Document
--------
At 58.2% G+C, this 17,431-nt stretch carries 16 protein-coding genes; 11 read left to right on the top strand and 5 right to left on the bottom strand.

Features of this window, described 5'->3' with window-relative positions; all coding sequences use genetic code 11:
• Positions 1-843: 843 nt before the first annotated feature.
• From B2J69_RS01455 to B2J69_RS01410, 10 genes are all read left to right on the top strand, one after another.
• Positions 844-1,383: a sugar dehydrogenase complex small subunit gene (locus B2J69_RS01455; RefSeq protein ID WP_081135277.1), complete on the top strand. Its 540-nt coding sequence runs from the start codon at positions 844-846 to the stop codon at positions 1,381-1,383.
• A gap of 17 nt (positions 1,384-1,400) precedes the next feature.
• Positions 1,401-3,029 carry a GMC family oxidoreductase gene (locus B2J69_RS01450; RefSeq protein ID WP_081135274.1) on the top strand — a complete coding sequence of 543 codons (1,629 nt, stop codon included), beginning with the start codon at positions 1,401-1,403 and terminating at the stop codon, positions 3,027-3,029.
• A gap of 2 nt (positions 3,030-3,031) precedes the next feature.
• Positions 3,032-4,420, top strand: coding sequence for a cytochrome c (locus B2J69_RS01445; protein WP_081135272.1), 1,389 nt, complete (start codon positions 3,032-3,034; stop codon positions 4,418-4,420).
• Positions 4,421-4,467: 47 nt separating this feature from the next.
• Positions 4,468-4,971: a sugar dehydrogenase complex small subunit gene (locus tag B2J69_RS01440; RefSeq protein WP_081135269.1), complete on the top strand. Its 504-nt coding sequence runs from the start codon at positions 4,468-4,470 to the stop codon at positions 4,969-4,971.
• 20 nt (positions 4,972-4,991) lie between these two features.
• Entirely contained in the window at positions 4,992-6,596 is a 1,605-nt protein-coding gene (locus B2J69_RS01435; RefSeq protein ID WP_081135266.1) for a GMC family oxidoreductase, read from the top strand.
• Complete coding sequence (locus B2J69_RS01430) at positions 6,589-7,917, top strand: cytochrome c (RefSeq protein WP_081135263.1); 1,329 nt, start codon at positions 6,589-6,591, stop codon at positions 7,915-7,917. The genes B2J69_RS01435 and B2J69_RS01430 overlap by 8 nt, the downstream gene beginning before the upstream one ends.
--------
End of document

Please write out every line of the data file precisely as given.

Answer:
At 58.2% G+C, this 17,431-nt stretch carries 16 protein-coding genes; 11 read left to right on the top strand and 5 right to left on the bottom strand.

Features of this window, described 5'->3' with window-relative positions; all coding sequences use genetic code 11:
• Positions 1-843: 843 nt before the first annotated feature.
• From B2J69_RS01455 to B2J69_RS01410, 10 genes are all read left to right on the top strand, one after another.
• Positions 844-1,383: a sugar dehydrogenase complex small subunit gene (locus B2J69_RS01455; RefSeq protein ID WP_081135277.1), complete on the top strand. Its 540-nt coding sequence runs from the start codon at positions 844-846 to the stop codon at positions 1,381-1,383.
• A gap of 17 nt (positions 1,384-1,400) precedes the next feature.
• Positions 1,401-3,029 carry a GMC family oxidoreductase gene (locus B2J69_RS01450; RefSeq protein ID WP_081135274.1) on the top strand — a complete coding sequence of 543 codons (1,629 nt, stop codon included), beginning with the start codon at positions 1,401-1,403 and terminating at the stop codon, positions 3,027-3,029.
• A gap of 2 nt (positions 3,030-3,031) precedes the next feature.
• Positions 3,032-4,420, top strand: coding sequence for a cytochrome c (locus B2J69_RS01445; protein WP_081135272.1), 1,389 nt, complete (start codon positions 3,032-3,034; stop codon positions 4,418-4,420).
• Positions 4,421-4,467: 47 nt separating this feature from the next.
• Positions 4,468-4,971: a sugar dehydrogenase complex small subunit gene (locus tag B2J69_RS01440; RefSeq protein WP_081135269.1), complete on the top strand. Its 504-nt coding sequence runs from the start codon at positions 4,468-4,470 to the stop codon at positions 4,969-4,971.
• 20 nt (positions 4,972-4,991) lie between these two features.
• Entirely contained in the window at positions 4,992-6,596 is a 1,605-nt protein-coding gene (locus B2J69_RS01435; RefSeq protein ID WP_081135266.1) for a GMC family oxidoreductase, read from the top strand.
• Complete coding sequence (locus B2J69_RS01430) at positions 6,589-7,917, top strand: cytochrome c (RefSeq protein WP_081135263.1); 1,329 nt, start codon at positions 6,589-6,591, stop codon at positions 7,915-7,917. The genes B2J69_RS01435 and B2J69_RS01430 overlap by 8 nt, the downstream gene beginning before the upstream one ends.